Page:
CLEMSON, SC (WSPA) – The City of Clemson will suspend curbside recycling pick-up beginning August 1st.

“Due to the increasing costs and proven ineffectiveness of curbside recycling, the City of Clemson will suspend curbside collection of recycling effective Monday, August 1st, 2022,” the City’s website announced.

In addition, leaders said the market for recycled material has collapsed.

“The market for recycling has declined and we’re going to set up a collection station at public works,” said Clemson City Administrator Andy Blondeau. “And we’re going to gather the recyclables there and then we have a partnership with Clemson University, where they have a buyer where they takes some of the material and we will get the material to them, so that it can be recycled.”

 Blondeau said they will continue to pick up cardboard by request.

“Due to the lack of demand for recyclable plastics, it is especially difficult to recycle plastics from single recycle streams as vendors are very selective and strongly favor plastics from pure recycling streams,” the city’s Facebook page said. “When a recycle stream is contaminated, there is often no market for those recyclables, leaving no choice other than for them to wind up in the landfill.”

“From what I understand, people just aren’t buying the material,” Blondeau said. “Well, I think cardboard and paper there’s still a market for. And that is being recycled pretty well right now. It’s pretty much the plastics and cans.”

Pickens County Council invested in a new bailer which will help yield a more marketable product.

“A new bailer installed last week at the landfill, will increase the marketability of our recyclables, an we hope that this will eventually include single-stream recyclables,” Pickens County said in a statement. “We carefully monitor market conditions, so we will be prepared to shift with the demand. In the meantime, we continue to emphasize the importance of sorting recyclables to create a pure recycle stream and, whenever possible, reducing waste and reusing items that might otherwise go into a landfill.”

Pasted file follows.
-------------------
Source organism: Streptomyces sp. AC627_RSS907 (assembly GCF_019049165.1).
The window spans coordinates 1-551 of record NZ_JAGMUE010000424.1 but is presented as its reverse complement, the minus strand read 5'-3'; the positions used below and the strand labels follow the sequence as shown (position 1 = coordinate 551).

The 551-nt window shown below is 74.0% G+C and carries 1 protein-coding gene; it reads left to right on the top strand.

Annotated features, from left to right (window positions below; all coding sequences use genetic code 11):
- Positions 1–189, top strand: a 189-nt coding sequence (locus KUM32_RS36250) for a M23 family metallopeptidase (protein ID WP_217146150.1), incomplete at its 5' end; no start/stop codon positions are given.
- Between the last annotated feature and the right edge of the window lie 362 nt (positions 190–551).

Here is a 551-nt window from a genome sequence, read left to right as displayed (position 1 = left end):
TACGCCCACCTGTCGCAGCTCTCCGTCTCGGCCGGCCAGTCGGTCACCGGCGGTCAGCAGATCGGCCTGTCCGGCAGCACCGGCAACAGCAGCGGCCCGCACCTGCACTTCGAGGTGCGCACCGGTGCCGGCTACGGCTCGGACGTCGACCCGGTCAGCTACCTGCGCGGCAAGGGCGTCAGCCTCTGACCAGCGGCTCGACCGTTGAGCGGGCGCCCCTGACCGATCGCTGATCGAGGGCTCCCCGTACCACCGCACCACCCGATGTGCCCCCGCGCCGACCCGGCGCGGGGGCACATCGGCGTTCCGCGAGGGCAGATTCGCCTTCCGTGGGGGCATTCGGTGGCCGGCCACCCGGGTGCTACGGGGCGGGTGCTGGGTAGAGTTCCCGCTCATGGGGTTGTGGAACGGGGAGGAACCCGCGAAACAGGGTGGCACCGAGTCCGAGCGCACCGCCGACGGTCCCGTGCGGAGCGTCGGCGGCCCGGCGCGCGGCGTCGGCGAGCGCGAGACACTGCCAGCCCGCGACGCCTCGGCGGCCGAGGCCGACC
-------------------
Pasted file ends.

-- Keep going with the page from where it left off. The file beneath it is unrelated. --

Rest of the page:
According to the National Waste and Recycling Association, at least 25% of recyclable material in single-stream recycling (which includes curbside recycling) ends up in landfills due to contamination.

“This is a nationwide problem – worldwide,” Blondeau said.

“We’re talking about contamination and why vendors aren’t buying and when it comes down to that, unless they come up with a different process to sterilize things, I don’t really know how you would get past that component, because there’s no way for them to sterilize it at a recycling facility,” said resident Shana Madden.

Madden is passionate about recycling. She said she has seen people not recycling correctly, which she believes adds to the problems.

“They throw all of their containers in a container and bring it, but they don’t realize they’re supposed to be taking lids off, or they’re supposed to be rinsing things out,” Madden said. “So, during COVID you saw a lot of that, where people just stopped recycling and it all got thrown away.”

“Obviously, I’d love to see things staying out of the landfill, but if vendors are not buying these products anymore, they’re going to go into the landfill anyway, so it’s just double manpower for the workers here to have to take the products out of the recycle area and throw them away,” Madden said as she prepared to recycle her items.

While the program has been temporarily suspended, Blondeau said there will be a small financial saving during this time.

“There is a small financial savings, just because of the gas of taking the truck around, but we’re reallocating the employees to other types of sanitization activities,” Blondeau said.
“We are not discontinuing it,” Blondeau explained. “We are keeping our equipment and we are maintaining our personnel. We’re just reallocating them to other activities right now. So, we will be able to jump back on it when the market returns.”

“The fuel and everything is just out of hand, probably,” Pete Smith said.  

Blondeau hopes everyone will continue to recycle.

“The message right now is continue to be diligent about recycling,” Blondeau urged. “Make sure you’re separating everything. Bring it to the recycle center, and we’re going to work with whoever we can to make sure the majority of that, or as much as possible we are able to recycle the material.”

According to the city’s website, the city will not be collecting the recycle bins. You can keep the recycling bins in order to take household recycling items to other locations.

Click here to learn more.